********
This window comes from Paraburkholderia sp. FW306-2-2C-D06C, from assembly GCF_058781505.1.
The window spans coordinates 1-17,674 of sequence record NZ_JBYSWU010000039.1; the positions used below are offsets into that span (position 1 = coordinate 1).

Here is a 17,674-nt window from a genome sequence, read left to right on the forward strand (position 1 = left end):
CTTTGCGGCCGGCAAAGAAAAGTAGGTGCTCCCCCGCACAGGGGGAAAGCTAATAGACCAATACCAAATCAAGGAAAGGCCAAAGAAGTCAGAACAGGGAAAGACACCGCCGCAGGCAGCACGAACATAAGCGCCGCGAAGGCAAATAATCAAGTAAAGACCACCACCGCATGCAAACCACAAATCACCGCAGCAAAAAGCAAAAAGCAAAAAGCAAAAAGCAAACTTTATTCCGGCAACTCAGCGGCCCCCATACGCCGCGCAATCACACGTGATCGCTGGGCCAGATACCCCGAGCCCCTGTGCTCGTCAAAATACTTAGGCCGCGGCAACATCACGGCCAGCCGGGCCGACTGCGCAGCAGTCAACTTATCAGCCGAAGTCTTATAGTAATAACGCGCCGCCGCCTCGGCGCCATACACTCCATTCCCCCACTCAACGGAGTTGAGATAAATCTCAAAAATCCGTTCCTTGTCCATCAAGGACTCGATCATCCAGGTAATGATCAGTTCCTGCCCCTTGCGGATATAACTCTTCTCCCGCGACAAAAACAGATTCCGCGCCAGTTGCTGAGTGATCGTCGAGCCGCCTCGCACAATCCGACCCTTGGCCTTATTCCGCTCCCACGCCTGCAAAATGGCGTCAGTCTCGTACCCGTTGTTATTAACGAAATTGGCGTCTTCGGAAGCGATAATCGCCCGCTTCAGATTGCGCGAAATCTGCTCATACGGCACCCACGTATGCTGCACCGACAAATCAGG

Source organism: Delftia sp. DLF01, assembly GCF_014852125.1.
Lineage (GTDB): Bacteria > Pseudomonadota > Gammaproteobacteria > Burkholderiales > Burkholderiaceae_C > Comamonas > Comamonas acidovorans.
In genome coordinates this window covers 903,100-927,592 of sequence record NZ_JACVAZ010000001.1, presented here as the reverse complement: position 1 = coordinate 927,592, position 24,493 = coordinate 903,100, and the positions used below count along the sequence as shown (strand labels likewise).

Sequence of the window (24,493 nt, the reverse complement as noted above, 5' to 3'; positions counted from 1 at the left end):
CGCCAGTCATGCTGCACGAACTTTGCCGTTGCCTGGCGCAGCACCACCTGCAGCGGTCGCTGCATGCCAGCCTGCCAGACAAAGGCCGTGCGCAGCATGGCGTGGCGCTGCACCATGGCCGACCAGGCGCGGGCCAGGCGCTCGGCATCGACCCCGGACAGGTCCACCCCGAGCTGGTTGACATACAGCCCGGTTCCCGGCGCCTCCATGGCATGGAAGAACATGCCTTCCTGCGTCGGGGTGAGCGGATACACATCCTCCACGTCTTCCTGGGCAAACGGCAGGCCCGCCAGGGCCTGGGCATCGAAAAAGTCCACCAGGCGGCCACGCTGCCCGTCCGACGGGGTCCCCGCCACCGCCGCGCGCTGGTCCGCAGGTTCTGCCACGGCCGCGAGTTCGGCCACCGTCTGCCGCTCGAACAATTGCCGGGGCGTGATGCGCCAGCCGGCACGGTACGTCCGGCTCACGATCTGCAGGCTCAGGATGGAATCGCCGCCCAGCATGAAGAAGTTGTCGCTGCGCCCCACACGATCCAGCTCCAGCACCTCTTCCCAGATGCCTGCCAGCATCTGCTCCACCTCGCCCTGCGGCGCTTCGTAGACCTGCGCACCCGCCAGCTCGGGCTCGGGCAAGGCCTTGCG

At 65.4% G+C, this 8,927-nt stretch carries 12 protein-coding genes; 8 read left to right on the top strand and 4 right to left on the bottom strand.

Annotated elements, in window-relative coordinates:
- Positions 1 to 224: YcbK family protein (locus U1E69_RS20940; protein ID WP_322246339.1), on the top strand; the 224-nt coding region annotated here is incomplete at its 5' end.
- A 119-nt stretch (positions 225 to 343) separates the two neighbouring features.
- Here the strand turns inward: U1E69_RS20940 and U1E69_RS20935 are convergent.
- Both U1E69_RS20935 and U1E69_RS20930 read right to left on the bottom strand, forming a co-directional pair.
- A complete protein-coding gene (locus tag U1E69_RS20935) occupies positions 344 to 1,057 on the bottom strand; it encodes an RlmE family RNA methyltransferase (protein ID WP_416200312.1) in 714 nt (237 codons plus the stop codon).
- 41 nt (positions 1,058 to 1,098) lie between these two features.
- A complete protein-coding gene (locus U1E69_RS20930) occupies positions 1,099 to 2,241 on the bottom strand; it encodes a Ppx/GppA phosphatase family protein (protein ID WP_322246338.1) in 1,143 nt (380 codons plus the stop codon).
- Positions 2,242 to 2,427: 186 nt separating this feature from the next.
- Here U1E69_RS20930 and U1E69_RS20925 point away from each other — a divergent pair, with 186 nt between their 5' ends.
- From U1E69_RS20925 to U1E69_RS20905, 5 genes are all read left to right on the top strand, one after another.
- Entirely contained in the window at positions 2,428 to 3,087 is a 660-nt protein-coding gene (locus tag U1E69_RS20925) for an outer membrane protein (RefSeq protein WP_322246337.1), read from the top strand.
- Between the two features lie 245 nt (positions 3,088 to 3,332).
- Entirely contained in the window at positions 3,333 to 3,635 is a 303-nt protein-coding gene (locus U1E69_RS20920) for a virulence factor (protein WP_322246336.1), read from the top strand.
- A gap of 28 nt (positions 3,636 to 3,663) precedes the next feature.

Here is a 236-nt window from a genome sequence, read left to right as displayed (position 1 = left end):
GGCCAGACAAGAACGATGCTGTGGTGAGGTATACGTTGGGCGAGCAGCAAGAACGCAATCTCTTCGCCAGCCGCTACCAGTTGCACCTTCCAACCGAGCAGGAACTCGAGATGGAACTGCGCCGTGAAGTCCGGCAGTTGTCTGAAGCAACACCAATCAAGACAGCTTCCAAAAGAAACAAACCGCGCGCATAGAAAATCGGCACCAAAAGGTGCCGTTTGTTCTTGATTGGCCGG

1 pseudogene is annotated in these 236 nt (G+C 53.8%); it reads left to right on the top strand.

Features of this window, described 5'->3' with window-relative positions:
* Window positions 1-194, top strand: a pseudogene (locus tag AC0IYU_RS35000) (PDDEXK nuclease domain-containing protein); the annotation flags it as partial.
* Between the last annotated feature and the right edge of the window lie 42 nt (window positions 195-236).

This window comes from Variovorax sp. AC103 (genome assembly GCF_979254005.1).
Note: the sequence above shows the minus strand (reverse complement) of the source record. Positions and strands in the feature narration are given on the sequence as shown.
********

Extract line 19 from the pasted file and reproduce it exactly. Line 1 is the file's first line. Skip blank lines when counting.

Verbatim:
- Positions 2,242 to 2,427: 186 nt separating this feature from the next.